“Adelaide’s park lands are designed to be beautiful and attractive places to be in… Gluttony is special to me because it’s one of the only events I put together that I feel I can be a part of.

“Other festivals are designed for a demographic I’m not a part of, but Gluttony is a place to be with my friends and family, my mum and my kids and neighbours – it’s for everyone.”

The city’s design, with its four terraces and subsequent grid, tells the story of a place designed for life. As our skyline reaches upwards and new residents move in and begin to fill up our city centre, the park lands will make more and more sense as we realise their value and utilise their amenity.

RCC Fringe intern – Harry Durrant. This image: Johnny von Einem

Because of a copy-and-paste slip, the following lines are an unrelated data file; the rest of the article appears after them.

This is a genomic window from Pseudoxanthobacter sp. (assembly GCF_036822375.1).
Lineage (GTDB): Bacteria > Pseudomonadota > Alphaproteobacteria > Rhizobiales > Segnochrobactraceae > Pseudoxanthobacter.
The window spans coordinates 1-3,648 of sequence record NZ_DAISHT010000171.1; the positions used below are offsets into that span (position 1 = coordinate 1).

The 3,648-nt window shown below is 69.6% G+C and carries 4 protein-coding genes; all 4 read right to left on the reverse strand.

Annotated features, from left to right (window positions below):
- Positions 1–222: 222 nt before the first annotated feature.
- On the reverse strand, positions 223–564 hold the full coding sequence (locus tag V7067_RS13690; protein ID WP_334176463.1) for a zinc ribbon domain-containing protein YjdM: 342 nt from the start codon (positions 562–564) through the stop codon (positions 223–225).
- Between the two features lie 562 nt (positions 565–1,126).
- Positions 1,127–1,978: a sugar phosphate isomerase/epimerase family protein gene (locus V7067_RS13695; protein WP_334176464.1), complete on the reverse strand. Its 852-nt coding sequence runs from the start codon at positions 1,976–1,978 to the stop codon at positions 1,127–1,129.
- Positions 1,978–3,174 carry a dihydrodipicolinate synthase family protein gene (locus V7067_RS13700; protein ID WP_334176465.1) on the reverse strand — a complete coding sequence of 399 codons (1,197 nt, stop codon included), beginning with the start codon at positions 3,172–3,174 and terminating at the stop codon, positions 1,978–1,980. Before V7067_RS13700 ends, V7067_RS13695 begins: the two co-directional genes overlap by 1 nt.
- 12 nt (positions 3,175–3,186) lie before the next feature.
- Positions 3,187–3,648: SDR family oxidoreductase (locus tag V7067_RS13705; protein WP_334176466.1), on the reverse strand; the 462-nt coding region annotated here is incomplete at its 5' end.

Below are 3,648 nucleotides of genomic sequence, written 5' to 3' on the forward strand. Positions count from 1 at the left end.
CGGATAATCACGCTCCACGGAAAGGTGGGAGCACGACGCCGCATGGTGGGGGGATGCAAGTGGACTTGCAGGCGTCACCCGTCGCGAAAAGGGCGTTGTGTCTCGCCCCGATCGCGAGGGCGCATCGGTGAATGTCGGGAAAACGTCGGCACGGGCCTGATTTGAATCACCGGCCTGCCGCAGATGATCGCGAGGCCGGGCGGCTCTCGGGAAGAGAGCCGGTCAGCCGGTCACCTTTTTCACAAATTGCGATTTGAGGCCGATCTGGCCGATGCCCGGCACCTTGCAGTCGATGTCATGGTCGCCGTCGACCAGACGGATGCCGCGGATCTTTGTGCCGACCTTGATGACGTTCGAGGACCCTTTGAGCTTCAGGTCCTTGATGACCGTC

Harry Durrant is a third year student at University of Adelaide. He undertook two years of a commerce degree before a lot of head scratching and reflection saw him change degrees to take up a Bachelor of Media.

He’s currently serving as an intern at RCC Fringe – the festival venue that is operating on the grounds of the University of Adelaide this year.

“Before this experience, I was unsure about what I wanted to do as a career,” says Harry. He was one of five interns RCC Fringe took on to help in the marketing and publicity of the event.

“It’s been so rewarding to see the impact of my work on getting audiences to shows, seeing the smiles on peoples’ faces in the audience,” says Harry.

Harry loves the city and life within the CBD, but working on the Fringe event has opened his eyes to the true value of Adelaide.